NEW ORLEANS -- Dave Dixon, the visionary New Orleans businessman whose determination and drive brought the city the New Orleans Saints and landmark Louisiana Superdome, died Sunday at the age of 87.
Mr. Dixon had been in failing health in recent weeks and died Sunday morning at home, according to his son Frank Dixon.
Mr. Dixon, a businessman, art and antiques dealer and entrepreneur, is widely recognized as the father of professional football in New Orleans, helping bring the city its NFL franchise on November 1, 1966.
He chronicled the birth of the team in a recent book, The Saints, the Superdome and the Scandal, which spotlighted the political hurdles which Dixon had to navigate at the time to bring the team to fruition.
An even greater contribution to the city, the Louisiana Superdome, came from the same fertile mind. Dixon worked with then-Louisiana Gov. John McKeithen, to bring the domed stadium to reality in the late 1960s, after the team spent many years playing its home games in Tulane Stadium.
Though its size and ballooning budget were not easy to sell the rest of the state on, the Superdome, which opened August 3, 1975, has gone on to host six Super Bowls, four Final Fours, the 1988 Republican National Convention and even the visit of Pope John Paul II to New Orleans in 1987.
'It's a wonderful building. Still is. I don't know any place in the NFL as good as this,' Dixon said in a 2006 interview to mark the reopening of the building after Hurricane Katrina. 'I'm a little biased, of course, but biased with reason,' he joked.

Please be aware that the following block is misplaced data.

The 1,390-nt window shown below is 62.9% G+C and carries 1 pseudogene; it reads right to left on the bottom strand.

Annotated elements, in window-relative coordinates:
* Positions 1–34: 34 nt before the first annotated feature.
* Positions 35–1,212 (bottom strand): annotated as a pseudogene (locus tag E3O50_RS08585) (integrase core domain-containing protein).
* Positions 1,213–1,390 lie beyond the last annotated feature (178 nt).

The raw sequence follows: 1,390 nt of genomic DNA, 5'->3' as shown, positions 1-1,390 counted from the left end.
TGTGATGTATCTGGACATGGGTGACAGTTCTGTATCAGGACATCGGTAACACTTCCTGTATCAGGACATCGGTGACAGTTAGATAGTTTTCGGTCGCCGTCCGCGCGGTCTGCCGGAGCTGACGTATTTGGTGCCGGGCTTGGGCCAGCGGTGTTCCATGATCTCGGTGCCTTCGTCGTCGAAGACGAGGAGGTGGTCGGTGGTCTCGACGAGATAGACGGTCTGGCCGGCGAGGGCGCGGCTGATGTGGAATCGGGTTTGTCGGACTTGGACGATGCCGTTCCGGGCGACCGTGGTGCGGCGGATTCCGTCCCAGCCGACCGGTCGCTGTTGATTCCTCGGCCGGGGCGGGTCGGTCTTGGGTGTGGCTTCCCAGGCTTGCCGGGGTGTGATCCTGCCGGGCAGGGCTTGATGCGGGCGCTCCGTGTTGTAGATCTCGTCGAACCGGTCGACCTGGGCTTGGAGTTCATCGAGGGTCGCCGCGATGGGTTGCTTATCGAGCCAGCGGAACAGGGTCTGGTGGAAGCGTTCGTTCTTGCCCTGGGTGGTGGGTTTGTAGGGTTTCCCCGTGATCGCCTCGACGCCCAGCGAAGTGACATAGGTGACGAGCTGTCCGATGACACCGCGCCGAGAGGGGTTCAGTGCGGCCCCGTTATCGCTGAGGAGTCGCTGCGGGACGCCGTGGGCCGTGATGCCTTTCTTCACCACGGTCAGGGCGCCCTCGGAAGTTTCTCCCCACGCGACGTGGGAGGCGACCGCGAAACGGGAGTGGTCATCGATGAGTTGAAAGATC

But it was a love for football which his son said really started it all.
'Just like a lot of people in Louisiana, he loved football and wanted there to be a pro football team in New Orleans,' his son said Sunday, adding that his father reveled in the team's world championship this past season, attending nearly all of their home games, except for the NFC Championship.
'I guarantee you he and Buddy D. are up in heaven getting their spots and waiting for the Saints season to start,' his son said.
Dixon was also instrumental in launching the United States Football League, which has since gone out of business, and the World Championship Tennis program.
But while his steady stream of sports and business-related ideas took him to a national stage, Dixon's love for his hometown was palpable.
'I have been enormously proud of the Superdome. I've loved the Saints, but most of all I really am a New Orleanian. I love this city, always have,' Dixon said in 2006.
Saints Owner Tom Bensonoffered his condolences through a statement issued by the team.
'Today's loss is a sad day for all of NewOrleans. Mr. Dixon was a distinguished civic leader with a unique vision and he was widely admired around our region as a leader who was dedicated to seeing professional football played in New Orleans and the development of theLouisiana Superdome.'
Mayor MitchLandrieu, whose father Moon Landrieu worked closely with Dixon as mayor, city councilman and chairman of theSuperdomeCommission, called Dixon a visionary.
'Mr. Dixon's work to bring professional football to New Orleans and to envision and make the idea of the Superdome a reality transformed this city and the state of Louisiana forever,' Mayor Mitch Landrieu said in a statement.'He was truly a man ahead of his time. Our thoughts and prayers are with his family during this difficult time.'
Dixon is survived by his wife of more than 60 years, Mary Shea Dixon, their three sons Frank, Shea and Stuart Dixon -- and four grandchildren.
Dixon's funeral is scheduled for Wednesday at the Holy Name of Jesus Church on St. Charles Avenue. Visitation is at 10 a.m., the Mass follows at 12:30 p.m. The burial will be at Lake Lawn Metairie Cemetery.